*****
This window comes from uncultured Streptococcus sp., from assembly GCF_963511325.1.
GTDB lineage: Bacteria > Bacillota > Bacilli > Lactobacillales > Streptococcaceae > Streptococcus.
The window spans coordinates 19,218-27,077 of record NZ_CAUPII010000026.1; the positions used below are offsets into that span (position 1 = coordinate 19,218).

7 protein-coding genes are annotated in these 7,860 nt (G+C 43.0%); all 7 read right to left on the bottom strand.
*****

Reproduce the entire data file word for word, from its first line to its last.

This window comes from uncultured Streptococcus sp., from assembly GCF_963511325.1.
GTDB lineage: Bacteria > Bacillota > Bacilli > Lactobacillales > Streptococcaceae > Streptococcus.
The window spans coordinates 19,218-27,077 of record NZ_CAUPII010000026.1; the positions used below are offsets into that span (position 1 = coordinate 19,218).

7 protein-coding genes are annotated in these 7,860 nt (G+C 43.0%); all 7 read right to left on the bottom strand.